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Discussion Starter #1
Maybe someone else posted about this but I thought there should be a thread on this anyway, as I saw this story in the Guardian a few days ago and I did not see anyone else bring it up.

World no 371 Sofia Shapatava of Georgia has started a petition to get support for low-ranked players who have no savings, no way to make an income with tournaments and tennis clubs closed.

Article here:

Petition here (if you want to sign it):
 

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I signed it a couple of days ago.
 

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The reaction from the ITF and ATP?

It is understood the ITF will discuss the issue as a matter of urgency, while the ATP chairman, Andrea Gaudenzi, said: “Our ability to address any supportive measures will be best guided once we know the duration of the crisis and when the Tour will resume.”

It's nice that he's made a statement, but it's pretty much waffle because there's no way of knowing how long this will last - and those players need help NOW, not in two or three or six months' time.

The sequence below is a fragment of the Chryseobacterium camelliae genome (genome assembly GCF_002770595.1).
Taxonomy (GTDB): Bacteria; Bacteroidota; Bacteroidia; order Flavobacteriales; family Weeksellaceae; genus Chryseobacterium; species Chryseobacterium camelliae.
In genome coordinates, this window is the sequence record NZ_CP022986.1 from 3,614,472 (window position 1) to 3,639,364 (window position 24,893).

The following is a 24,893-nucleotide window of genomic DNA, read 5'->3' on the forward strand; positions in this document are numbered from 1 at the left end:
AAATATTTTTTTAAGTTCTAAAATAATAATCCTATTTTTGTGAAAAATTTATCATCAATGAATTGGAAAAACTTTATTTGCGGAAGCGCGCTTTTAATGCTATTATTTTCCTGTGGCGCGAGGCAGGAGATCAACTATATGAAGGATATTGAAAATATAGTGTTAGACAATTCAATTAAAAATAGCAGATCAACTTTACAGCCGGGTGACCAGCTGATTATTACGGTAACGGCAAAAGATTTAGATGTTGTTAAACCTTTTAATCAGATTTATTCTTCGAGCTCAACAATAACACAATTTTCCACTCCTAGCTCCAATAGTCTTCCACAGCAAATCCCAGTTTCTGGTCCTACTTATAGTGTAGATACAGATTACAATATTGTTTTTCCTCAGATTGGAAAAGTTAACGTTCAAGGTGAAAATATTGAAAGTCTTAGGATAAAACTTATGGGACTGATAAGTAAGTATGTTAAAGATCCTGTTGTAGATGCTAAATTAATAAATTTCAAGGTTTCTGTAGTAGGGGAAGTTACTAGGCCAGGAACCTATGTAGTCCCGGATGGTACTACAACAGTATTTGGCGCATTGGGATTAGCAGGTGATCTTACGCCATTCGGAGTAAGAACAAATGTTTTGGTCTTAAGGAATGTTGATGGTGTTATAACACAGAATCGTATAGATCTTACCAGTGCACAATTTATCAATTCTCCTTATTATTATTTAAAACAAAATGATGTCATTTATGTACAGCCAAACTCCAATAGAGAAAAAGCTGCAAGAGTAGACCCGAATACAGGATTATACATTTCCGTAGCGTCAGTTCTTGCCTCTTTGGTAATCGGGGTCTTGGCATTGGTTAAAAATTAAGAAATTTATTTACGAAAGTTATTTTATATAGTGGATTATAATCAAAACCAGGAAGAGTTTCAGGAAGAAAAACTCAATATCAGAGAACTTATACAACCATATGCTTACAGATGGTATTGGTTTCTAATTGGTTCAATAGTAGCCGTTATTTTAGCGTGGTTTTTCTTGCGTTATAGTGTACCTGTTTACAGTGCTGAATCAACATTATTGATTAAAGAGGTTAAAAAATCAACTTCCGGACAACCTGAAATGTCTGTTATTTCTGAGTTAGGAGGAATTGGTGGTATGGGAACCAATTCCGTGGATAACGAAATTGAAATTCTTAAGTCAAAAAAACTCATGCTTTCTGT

On the other hand, we see the reaction from the WTA.

Uh....reaction? Is there something we need to react to?

Total silence.

Shame on you.
 

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Lol, I was like, "WTF" at first. I thought you were talking about Sloane Stephens! I was thinking, "Sis is paid, and has a rich man. She's good." My bad.
The beautiful Signature girl with the whitest teeth on tour also has her endorsements money. Long live Queen Sloane.
 

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Petition needs to be updated.

It's not enough to name ITF/ATP/WTA.

The 4 Grand Slams are also tennis authorities with special powers in the sport (which helps them make money).

So they need to be added
 

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Petition needs to be updated.

It's not enough to name ITF/ATP/WTA.

The 4 Grand Slams are also tennis authorities with special powers in the sport (which helps them make money).

So they need to be added
If RG doesn't go ahead FFT will be in a disastrous position with massive debt so I doubt they'll be helping anyone out.
 

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The reaction from the ITF and ATP?

It is understood the ITF will discuss the issue as a matter of urgency, while the ATP chairman, Andrea Gaudenzi, said: “Our ability to address any supportive measures will be best guided once we know the duration of the crisis and when the Tour will resume.”

It's nice that he's made a statement, but it's pretty much waffle because there's no way of knowing how long this will last - and those players need help NOW, not in two or three or six months' time.